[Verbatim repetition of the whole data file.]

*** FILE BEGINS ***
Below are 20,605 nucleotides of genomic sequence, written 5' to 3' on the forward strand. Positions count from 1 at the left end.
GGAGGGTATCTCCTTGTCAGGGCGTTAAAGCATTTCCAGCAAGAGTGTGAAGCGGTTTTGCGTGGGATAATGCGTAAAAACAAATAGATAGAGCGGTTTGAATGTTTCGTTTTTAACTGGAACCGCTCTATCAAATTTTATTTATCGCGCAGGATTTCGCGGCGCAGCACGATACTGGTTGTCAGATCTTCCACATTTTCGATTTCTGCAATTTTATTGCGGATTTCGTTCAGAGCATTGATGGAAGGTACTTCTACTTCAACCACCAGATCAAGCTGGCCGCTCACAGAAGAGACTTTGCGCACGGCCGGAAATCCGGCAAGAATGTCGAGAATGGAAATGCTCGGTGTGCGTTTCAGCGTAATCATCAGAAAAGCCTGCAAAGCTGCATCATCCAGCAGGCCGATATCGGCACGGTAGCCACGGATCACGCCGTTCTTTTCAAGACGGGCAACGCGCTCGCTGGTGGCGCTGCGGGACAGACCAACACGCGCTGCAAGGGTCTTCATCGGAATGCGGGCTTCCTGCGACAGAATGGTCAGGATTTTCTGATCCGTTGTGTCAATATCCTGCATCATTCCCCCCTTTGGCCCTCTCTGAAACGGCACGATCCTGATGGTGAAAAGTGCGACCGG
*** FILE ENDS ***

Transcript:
Below are 20,605 nucleotides of genomic sequence, written 5' to 3' on the forward strand. Positions count from 1 at the left end.
GGAGGGTATCTCCTTGTCAGGGCGTTAAAGCATTTCCAGCAAGAGTGTGAAGCGGTTTTGCGTGGGATAATGCGTAAAAACAAATAGATAGAGCGGTTTGAATGTTTCGTTTTTAACTGGAACCGCTCTATCAAATTTTATTTATCGCGCAGGATTTCGCGGCGCAGCACGATACTGGTTGTCAGATCTTCCACATTTTCGATTTCTGCAATTTTATTGCGGATTTCGTTCAGAGCATTGATGGAAGGTACTTCTACTTCAACCACCAGATCAAGCTGGCCGCTCACAGAAGAGACTTTGCGCACGGCCGGAAATCCGGCAAGAATGTCGAGAATGGAAATGCTCGGTGTGCGTTTCAGCGTAATCATCAGAAAAGCCTGCAAAGCTGCATCATCCAGCAGGCCGATATCGGCACGGTAGCCACGGATCACGCCGTTCTTTTCAAGACGGGCAACGCGCTCGCTGGTGGCGCTGCGGGACAGACCAACACGCGCTGCAAGGGTCTTCATCGGAATGCGGGCTTCCTGCGACAGAATGGTCAGGATTTTCTGATCCGTTGTGTCAATATCCTGCATCATTCCCCCCTTTGGCCCTCTCTGAAACGGCACGATCCTGATGGTGAAAAGTGCGACCGG